9. Jordan RE. Esthetic Composite Bonding. 2nd ed. St Louis, MO: Mosby; 1992.
10. Kirk RE, Othmer DF. Encyclopedia of Chemical Technology. 4th ed. New York, NY: John Wiley and Sons; 1990.
11. Myshko D. Nanotechnology: It’s a small world. PharmaVOICE. February 2004;34-39.
12. Davis N. A nanotechnology composite. Compend Contin Educ Dent. 2003;24(9):662-670.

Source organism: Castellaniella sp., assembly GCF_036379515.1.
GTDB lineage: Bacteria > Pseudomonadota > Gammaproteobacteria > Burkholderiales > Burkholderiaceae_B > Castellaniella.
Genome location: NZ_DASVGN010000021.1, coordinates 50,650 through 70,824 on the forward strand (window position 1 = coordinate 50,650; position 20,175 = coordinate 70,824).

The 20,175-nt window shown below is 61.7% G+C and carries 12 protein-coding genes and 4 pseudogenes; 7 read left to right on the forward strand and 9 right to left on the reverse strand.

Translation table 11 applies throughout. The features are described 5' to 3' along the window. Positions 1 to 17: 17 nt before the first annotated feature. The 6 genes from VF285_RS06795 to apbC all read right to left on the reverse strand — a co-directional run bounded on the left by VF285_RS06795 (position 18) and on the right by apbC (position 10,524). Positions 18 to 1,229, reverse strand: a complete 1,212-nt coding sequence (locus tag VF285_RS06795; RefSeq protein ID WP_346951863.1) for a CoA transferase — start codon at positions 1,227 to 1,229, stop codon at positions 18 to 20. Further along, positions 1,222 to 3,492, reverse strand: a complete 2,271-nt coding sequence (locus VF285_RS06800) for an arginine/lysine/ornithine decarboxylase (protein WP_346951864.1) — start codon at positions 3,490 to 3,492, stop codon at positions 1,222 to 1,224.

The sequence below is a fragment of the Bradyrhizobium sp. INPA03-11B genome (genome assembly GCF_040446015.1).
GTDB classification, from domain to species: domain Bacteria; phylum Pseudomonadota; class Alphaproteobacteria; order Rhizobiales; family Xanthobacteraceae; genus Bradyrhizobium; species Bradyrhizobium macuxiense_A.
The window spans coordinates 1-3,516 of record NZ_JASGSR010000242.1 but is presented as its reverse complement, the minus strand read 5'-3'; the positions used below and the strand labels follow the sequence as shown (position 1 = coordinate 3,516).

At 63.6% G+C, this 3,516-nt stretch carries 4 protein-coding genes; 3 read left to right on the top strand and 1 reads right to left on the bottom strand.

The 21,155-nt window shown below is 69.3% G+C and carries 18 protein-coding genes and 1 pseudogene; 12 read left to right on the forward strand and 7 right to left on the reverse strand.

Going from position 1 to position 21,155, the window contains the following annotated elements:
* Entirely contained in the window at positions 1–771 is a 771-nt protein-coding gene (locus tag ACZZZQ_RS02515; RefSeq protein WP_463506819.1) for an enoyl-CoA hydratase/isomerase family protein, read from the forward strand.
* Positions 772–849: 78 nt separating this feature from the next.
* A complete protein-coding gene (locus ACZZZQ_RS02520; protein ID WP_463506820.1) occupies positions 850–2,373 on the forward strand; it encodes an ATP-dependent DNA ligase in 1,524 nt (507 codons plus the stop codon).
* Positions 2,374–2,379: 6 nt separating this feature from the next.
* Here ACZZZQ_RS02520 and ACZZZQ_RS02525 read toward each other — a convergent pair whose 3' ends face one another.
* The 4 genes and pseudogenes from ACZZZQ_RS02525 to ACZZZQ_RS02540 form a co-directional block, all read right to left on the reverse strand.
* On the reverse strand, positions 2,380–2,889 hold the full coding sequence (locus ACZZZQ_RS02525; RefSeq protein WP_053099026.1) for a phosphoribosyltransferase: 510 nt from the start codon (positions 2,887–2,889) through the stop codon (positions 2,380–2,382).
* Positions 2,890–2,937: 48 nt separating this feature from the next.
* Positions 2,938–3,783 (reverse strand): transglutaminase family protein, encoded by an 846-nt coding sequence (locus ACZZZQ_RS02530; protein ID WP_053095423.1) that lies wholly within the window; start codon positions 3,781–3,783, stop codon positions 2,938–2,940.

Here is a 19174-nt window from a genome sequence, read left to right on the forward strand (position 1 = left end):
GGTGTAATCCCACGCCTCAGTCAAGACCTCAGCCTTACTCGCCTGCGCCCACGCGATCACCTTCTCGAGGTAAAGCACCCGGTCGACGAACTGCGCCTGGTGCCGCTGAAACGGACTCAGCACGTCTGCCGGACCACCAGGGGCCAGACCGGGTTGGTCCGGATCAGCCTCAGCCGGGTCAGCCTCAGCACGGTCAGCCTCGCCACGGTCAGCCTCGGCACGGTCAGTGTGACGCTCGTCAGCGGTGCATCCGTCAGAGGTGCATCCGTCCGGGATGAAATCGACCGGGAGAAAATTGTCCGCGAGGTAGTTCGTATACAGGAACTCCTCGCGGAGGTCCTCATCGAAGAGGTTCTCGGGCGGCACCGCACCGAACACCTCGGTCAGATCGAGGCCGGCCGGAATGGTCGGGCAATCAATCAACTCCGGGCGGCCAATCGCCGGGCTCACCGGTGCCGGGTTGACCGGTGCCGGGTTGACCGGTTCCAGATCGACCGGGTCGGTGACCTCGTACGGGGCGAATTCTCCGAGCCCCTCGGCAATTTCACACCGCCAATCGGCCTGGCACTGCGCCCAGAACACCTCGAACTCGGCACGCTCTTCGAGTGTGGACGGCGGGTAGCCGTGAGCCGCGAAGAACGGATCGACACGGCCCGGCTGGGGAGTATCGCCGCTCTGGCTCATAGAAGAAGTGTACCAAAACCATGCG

13. Terry DA, Leinfelder KF, Geller W, et al. Aesthetic & Restorative Dentistry. Everest Publishing Media; 2009.
14. Kovarik RE, Ergle JW. Fracture toughness of posterior composite resins fabricated by incremental layering. J Prosthet Dent. 1993;69(6):557-560.
15. Dietschi D. Free-hand composite resin restorations: a key to anterior aesthetics. Pract Periodontics Aesthet Dent. 1995;7(7):15-25.
16. Jefferies SR. The art and science of abrasive finishing and polishing in restorative dentistry. Dent Clin North Am. 1998;42(4):613-627.